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Oculus Rift virtually makes the future a reality

Branden+Middendorf+tests+out+the+Oculus+Rift.
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Oculus Rift virtually makes the future a reality

Branden Middendorf tests out the Oculus Rift.

Branden Middendorf tests out the Oculus Rift.

Lizzie Kibler

Branden Middendorf tests out the Oculus Rift.

Lizzie Kibler

Lizzie Kibler

Branden Middendorf tests out the Oculus Rift.

Lizzie Kibler, Staff Reporter

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If you have ever been on the third floor of Griffin Hall, you have probably passed the innovation gallery and wondered what was going on in there. Some have referred to it as a ‘tech playground,’ but there is so much more to it. Among the sea of technology, you’ll find the Oculus Rift.

The device is a band that goes around the wearer’s head in order to take them into a virtual reality. Right now, the device at NKU can only allow the wearer to see a room and feel as though they are in it or even ride a rollercoaster.

Currently, the device is being used to create a virtual tour of Griffin Hall done by media specialist and student Branden Middendorf, a senior media informatics major.

Middendorf says the project will improve once the university has the Oculus DK2 which is set for release in September for $350. The university spent $300 on the first edition.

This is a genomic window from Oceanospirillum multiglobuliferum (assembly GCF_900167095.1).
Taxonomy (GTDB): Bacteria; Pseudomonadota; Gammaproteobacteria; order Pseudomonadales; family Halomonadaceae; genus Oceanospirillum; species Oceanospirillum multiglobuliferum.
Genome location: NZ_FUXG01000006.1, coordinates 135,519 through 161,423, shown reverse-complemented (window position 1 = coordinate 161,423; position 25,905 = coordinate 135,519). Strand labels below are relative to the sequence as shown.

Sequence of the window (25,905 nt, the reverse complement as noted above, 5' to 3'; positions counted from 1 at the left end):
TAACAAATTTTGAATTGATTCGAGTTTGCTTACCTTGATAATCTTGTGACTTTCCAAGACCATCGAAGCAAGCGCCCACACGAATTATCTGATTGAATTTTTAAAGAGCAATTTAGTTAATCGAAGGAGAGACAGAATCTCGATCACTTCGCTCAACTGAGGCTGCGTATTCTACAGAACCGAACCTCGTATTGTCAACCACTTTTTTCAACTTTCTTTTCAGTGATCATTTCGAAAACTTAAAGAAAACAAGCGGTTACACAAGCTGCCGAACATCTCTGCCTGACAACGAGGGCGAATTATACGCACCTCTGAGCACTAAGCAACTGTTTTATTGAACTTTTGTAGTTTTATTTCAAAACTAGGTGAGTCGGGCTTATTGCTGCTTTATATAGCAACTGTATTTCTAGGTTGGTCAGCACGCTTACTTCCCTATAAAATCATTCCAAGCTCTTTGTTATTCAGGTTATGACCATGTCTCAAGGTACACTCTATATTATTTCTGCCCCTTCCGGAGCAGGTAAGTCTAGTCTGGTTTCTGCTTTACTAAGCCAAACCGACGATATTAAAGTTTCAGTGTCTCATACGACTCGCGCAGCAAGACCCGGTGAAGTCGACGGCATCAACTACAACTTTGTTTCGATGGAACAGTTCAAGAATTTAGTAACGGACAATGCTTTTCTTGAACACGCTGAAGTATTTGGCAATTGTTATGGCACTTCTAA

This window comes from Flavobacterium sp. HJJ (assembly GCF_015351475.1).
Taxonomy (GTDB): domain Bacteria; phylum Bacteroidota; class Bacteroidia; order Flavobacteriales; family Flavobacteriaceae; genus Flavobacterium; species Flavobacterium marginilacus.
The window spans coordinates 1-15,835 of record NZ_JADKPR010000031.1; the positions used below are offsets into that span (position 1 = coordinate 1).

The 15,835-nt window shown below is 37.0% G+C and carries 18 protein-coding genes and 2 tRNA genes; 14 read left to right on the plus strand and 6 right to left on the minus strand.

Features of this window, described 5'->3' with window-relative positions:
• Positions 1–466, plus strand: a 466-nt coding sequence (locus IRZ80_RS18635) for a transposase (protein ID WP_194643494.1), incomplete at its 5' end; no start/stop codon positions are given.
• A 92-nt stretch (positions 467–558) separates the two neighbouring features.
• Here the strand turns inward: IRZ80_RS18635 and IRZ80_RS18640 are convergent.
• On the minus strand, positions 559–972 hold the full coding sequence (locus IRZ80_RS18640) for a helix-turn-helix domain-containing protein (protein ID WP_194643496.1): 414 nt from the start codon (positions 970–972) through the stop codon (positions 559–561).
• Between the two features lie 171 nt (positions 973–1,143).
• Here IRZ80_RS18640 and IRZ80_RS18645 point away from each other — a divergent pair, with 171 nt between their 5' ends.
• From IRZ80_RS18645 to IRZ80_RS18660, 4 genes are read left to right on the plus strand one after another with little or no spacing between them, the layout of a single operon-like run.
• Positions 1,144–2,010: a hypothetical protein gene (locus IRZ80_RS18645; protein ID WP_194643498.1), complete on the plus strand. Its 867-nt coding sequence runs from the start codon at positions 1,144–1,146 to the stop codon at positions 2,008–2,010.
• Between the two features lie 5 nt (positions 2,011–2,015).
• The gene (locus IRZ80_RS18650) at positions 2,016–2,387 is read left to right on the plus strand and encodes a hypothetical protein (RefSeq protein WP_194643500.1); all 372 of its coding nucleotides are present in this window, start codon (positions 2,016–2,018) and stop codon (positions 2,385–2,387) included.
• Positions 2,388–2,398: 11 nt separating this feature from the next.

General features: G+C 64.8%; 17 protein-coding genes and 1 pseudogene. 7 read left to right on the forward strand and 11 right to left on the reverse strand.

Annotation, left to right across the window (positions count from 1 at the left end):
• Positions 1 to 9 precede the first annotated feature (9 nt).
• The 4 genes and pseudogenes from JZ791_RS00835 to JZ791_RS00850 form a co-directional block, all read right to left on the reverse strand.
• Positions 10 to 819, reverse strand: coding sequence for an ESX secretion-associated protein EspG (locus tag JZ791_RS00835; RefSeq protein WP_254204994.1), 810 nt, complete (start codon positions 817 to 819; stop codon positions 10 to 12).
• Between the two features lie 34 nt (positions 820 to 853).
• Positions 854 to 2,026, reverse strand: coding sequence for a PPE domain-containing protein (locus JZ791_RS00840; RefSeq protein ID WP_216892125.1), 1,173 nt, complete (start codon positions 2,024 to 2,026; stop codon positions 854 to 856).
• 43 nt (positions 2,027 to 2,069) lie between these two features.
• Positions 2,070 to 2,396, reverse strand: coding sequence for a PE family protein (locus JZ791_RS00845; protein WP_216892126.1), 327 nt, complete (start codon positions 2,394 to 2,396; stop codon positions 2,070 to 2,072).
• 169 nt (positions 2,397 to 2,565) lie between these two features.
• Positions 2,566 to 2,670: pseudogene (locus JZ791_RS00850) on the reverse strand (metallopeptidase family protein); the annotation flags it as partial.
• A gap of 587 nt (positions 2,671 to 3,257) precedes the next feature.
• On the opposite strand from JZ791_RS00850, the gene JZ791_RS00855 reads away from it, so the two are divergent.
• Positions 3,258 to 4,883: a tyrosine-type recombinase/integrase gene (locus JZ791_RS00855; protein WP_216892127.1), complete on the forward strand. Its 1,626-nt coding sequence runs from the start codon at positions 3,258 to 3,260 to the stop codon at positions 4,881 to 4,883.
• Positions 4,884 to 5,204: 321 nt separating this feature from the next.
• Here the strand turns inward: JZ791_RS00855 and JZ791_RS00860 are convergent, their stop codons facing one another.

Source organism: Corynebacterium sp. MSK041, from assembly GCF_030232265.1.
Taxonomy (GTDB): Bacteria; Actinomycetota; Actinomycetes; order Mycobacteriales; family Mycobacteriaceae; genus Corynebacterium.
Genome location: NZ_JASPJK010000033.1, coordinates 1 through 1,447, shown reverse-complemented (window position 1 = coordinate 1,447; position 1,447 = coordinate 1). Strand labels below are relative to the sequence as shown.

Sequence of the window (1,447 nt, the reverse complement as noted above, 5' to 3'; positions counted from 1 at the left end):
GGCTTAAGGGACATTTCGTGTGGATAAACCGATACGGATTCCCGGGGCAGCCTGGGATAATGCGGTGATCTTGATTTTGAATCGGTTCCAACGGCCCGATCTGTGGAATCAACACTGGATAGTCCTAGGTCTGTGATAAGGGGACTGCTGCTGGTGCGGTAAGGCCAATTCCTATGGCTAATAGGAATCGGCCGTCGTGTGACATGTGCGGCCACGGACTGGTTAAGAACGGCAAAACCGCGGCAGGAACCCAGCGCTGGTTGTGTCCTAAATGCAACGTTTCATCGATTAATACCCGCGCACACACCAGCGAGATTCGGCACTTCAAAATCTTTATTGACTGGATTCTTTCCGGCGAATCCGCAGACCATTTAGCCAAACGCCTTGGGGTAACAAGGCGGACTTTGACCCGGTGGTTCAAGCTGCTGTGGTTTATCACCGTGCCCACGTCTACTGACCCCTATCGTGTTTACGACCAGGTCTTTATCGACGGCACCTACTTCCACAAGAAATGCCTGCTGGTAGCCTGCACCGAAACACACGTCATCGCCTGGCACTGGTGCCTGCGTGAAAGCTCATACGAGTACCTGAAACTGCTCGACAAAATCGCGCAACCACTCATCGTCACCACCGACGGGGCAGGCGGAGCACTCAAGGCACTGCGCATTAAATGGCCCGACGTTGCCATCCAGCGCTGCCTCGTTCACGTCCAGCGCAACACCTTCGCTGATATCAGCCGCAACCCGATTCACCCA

According to Project Manager Chris Rider, the technology will be beneficial for students and businesses. Students can use it to form ideas for future technology.

Rider said the technology is also useful for businesses.

“For example, Kroger could use it for facial recognition,” Rider said. “If Kelly has a problem at the deli then Kroger can recognize that it was her and give her a discount the next time she comes in.”

According to Rider, the former CEO of Procter and Gamble has visited the gallery and eyed the Oculus Rift.

An inside view of the Oculus Rift.

Lizzie Kibler
An inside view of the Oculus Rift.

Students from the Center for Applied Informatics (CAI) and those taking certain media informatics courses have also been able to try out the new technology. Middendorf said thasome of the technology could be used in basketball some day in order to help track a player’s dribbles or t

heir shots.

Aside from the Rift, the innovation gallery works on devices such as Google Glass and an updated augmented reality for children’s books.
Keep an eye out for the new advances coming from CAI with the Oculus DK2.

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Oculus Rift virtually makes the future a reality